Concepts versus Characters
I’ve been doing some research on character development. Obviously because as a writer I want to continue learning, but also because I see it as a weaker point in my writing. Sometimes characters just aren’t clear to me. I’ve tried character fact sheets, bubble charts, interviews, but sometimes you begin a novel with someone you barely know and though they grow and solidify, there are just other areas where they remain stubbornly out of focus. There has to be some other techniques out there!
And while I was looking I stumbled upon this article You and Your Characters written by James Patrick Kelly. Though it is from 1991, I think it is very relevant today. It seems like the debate of how important characters are over a great concept has been raging for some time.
As a “young” author, I know it is important to go for the original idea, something startling and catching. But there is so much more to a great novel than a good idea. Characters make us care, or don’t. They sell the idea.
I recently emailed Aidan Doyle who caught my attention after his story Hokkaido Green was published over at Strange Horizons. He said he had attended a Clarion South writing workshop that taught him to “think of an interesting character and start the story where they are in trouble. Give them a difficult choice to make and then end the story when there is some kind of resolution.”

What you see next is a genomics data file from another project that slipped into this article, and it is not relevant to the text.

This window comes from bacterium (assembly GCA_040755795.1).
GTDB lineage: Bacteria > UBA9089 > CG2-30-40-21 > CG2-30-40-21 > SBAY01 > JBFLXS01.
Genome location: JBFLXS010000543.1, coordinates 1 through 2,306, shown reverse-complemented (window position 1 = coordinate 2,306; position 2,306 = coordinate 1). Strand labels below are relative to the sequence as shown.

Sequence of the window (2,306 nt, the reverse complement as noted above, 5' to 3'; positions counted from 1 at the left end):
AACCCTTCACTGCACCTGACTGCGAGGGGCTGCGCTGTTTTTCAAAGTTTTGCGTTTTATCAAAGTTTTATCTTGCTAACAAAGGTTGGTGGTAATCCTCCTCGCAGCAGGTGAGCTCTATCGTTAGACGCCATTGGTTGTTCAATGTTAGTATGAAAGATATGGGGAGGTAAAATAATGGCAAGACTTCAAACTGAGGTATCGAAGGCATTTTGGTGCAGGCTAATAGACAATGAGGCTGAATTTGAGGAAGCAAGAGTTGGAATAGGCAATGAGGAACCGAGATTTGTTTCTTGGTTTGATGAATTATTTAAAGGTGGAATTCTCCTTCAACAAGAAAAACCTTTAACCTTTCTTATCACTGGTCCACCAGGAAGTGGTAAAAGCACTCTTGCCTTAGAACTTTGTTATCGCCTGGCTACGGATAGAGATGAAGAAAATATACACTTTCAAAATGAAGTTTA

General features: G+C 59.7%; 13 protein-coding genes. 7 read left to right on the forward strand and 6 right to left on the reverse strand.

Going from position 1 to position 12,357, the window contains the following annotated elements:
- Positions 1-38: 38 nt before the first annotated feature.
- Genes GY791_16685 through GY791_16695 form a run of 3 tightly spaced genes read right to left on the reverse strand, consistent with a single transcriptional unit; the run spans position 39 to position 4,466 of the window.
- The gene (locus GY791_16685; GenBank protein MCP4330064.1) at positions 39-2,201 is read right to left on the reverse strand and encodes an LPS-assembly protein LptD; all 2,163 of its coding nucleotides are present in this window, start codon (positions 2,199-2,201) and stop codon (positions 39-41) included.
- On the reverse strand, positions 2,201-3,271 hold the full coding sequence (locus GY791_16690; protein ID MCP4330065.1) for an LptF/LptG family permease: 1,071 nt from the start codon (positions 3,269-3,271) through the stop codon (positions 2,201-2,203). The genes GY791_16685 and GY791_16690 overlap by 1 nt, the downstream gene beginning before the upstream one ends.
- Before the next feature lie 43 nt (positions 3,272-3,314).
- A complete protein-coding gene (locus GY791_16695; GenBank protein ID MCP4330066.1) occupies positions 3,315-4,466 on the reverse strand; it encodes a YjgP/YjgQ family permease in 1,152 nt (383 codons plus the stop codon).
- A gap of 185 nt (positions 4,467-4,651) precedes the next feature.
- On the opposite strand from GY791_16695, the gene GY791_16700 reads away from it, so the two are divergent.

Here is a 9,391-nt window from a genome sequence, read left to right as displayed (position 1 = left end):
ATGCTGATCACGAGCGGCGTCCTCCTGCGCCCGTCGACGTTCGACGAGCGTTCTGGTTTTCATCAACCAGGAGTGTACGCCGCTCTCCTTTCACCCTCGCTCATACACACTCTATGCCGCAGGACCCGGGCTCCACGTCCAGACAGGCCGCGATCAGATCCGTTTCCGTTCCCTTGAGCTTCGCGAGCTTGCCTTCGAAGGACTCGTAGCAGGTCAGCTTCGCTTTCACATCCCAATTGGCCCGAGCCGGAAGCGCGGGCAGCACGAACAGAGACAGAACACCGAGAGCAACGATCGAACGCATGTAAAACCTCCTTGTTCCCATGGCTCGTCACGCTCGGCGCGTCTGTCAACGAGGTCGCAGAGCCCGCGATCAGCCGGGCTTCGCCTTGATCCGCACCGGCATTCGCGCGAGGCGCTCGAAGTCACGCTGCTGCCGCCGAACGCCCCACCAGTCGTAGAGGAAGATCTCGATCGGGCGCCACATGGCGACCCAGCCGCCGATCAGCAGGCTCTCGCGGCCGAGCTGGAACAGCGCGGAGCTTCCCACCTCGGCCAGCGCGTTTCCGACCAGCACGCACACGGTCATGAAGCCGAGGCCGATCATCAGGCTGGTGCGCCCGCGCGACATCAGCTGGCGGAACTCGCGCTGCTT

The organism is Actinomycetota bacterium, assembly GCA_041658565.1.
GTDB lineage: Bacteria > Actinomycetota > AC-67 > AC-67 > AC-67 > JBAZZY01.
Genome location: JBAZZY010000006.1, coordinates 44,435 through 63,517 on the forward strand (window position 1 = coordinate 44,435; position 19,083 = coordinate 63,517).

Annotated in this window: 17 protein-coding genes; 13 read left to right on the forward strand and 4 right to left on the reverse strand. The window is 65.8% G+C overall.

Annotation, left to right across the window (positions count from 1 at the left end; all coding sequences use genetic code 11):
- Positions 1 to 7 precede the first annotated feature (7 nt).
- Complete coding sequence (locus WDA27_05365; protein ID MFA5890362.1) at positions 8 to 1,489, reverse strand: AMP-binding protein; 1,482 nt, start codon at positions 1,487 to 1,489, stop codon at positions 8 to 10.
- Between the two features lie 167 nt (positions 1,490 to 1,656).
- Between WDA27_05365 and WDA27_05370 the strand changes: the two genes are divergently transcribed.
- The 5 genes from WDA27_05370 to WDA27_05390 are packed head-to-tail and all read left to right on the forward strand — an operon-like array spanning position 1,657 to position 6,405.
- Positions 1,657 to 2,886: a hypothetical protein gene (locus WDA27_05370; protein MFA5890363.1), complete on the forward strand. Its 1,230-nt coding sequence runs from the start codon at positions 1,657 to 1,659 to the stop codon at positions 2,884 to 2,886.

So since tackling a novel length piece I’ve already written seems a bit of a challenge, I’ve written two short stories over the last weeks. One came about after hunting for a story to go with a single sentence that just begged to begin a tale. I went with the third idea I tossed around. I liked the character and it developed from there – and quickly. The other was an idea I had batting around my brain for about 6 months and finally wrote – tediously because the idea held sway and not the characters.
The two writing experiences were totally opposite. One story continues to live in my head. I know their future, their past, their needs and wishes. The other . . . its a good idea. I think it will take more work to “polish” it up for potential submission . . . somewhere!
I thought I swayed from idea stories and that my characters were what moved the story line. Even though I have a science degree, I shy away from science fiction – or at least robots and such. I’m more Avatar than Asimov – it is an ecology degree after all! But I see after this test, I really have been an idea writer. The plot or hook has been the mover and the characters were following a set path without much leeway to get into trouble on their own.
So now . . . how to tackle Born of Water and give the characters the story. I think I’m starting to have a few ideas . . . . 😉